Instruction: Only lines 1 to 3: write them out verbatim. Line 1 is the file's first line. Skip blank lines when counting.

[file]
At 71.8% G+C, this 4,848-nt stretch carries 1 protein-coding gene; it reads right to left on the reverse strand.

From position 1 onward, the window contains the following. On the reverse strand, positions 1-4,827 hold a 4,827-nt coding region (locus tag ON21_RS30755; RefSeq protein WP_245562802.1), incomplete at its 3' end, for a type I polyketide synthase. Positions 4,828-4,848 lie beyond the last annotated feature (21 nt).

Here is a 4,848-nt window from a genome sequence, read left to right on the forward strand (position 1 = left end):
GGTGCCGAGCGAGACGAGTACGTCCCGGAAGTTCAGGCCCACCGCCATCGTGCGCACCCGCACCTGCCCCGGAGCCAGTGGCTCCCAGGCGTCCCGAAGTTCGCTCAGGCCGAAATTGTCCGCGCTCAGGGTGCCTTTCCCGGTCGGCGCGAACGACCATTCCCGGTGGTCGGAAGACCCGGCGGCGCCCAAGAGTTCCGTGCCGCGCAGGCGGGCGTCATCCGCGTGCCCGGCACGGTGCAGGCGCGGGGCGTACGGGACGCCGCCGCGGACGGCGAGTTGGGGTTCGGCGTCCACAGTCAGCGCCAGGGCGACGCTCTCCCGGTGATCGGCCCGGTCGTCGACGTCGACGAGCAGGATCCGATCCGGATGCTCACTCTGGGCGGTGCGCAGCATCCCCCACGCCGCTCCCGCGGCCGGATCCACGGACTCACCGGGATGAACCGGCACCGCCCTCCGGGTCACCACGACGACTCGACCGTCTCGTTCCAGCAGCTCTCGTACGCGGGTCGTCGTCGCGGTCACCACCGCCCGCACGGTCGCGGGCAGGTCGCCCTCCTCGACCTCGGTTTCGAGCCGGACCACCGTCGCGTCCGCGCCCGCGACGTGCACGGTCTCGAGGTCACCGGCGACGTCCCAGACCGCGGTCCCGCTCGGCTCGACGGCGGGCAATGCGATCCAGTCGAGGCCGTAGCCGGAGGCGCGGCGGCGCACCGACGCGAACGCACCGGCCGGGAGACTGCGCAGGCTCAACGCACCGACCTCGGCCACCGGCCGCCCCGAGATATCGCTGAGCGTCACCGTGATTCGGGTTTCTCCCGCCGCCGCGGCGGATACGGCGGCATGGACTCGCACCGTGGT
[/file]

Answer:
At 71.8% G+C, this 4,848-nt stretch carries 1 protein-coding gene; it reads right to left on the reverse strand.

From position 1 onward, the window contains the following. On the reverse strand, positions 1-4,827 hold a 4,827-nt coding region (locus tag ON21_RS30755; RefSeq protein WP_245562802.1), incomplete at its 3' end, for a type I polyketide synthase. Positions 4,828-4,848 lie beyond the last annotated feature (21 nt).

Here is a 4,848-nt window from a genome sequence, read left to right on the forward strand (position 1 = left end):